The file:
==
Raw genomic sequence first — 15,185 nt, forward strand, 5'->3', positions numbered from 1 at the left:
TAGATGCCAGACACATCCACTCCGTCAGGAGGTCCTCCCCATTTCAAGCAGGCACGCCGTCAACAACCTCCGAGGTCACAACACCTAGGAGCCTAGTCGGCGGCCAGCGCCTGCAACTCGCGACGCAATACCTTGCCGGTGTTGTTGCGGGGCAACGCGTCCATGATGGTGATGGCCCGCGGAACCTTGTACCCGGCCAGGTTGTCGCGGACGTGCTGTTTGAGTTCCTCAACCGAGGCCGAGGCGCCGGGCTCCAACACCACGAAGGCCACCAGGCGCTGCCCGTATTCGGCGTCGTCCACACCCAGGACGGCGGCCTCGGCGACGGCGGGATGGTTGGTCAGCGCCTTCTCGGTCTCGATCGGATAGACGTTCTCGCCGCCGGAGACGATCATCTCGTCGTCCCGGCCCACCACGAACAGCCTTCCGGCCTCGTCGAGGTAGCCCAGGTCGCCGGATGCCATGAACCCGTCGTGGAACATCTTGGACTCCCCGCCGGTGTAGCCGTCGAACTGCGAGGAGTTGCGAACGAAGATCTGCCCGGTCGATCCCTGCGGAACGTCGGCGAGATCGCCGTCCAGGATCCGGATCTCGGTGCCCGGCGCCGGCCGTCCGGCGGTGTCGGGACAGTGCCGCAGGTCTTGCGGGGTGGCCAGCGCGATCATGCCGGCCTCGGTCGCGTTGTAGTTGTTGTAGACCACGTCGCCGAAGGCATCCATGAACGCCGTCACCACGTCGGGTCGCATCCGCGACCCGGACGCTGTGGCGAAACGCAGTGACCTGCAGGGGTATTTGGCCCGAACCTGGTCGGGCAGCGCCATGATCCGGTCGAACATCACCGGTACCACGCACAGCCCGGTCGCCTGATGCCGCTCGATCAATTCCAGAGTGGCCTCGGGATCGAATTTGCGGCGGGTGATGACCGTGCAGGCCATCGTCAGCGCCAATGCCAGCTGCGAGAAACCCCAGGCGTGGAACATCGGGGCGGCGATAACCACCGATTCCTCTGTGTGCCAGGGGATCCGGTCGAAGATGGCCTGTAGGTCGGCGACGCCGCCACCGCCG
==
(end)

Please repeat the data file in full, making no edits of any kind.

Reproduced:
Raw genomic sequence first — 15,185 nt, forward strand, 5'->3', positions numbered from 1 at the left:
TAGATGCCAGACACATCCACTCCGTCAGGAGGTCCTCCCCATTTCAAGCAGGCACGCCGTCAACAACCTCCGAGGTCACAACACCTAGGAGCCTAGTCGGCGGCCAGCGCCTGCAACTCGCGACGCAATACCTTGCCGGTGTTGTTGCGGGGCAACGCGTCCATGATGGTGATGGCCCGCGGAACCTTGTACCCGGCCAGGTTGTCGCGGACGTGCTGTTTGAGTTCCTCAACCGAGGCCGAGGCGCCGGGCTCCAACACCACGAAGGCCACCAGGCGCTGCCCGTATTCGGCGTCGTCCACACCCAGGACGGCGGCCTCGGCGACGGCGGGATGGTTGGTCAGCGCCTTCTCGGTCTCGATCGGATAGACGTTCTCGCCGCCGGAGACGATCATCTCGTCGTCCCGGCCCACCACGAACAGCCTTCCGGCCTCGTCGAGGTAGCCCAGGTCGCCGGATGCCATGAACCCGTCGTGGAACATCTTGGACTCCCCGCCGGTGTAGCCGTCGAACTGCGAGGAGTTGCGAACGAAGATCTGCCCGGTCGATCCCTGCGGAACGTCGGCGAGATCGCCGTCCAGGATCCGGATCTCGGTGCCCGGCGCCGGCCGTCCGGCGGTGTCGGGACAGTGCCGCAGGTCTTGCGGGGTGGCCAGCGCGATCATGCCGGCCTCGGTCGCGTTGTAGTTGTTGTAGACCACGTCGCCGAAGGCATCCATGAACGCCGTCACCACGTCGGGTCGCATCCGCGACCCGGACGCTGTGGCGAAACGCAGTGACCTGCAGGGGTATTTGGCCCGAACCTGGTCGGGCAGCGCCATGATCCGGTCGAACATCACCGGTACCACGCACAGCCCGGTCGCCTGATGCCGCTCGATCAATTCCAGAGTGGCCTCGGGATCGAATTTGCGGCGGGTGATGACCGTGCAGGCCATCGTCAGCGCCAATGCCAGCTGCGAGAAACCCCAGGCGTGGAACATCGGGGCGGCGATAACCACCGATTCCTCTGTGTGCCAGGGGATCCGGTCGAAGATGGCCTGTAGGTCGGCGACGCCGCCACCGCCG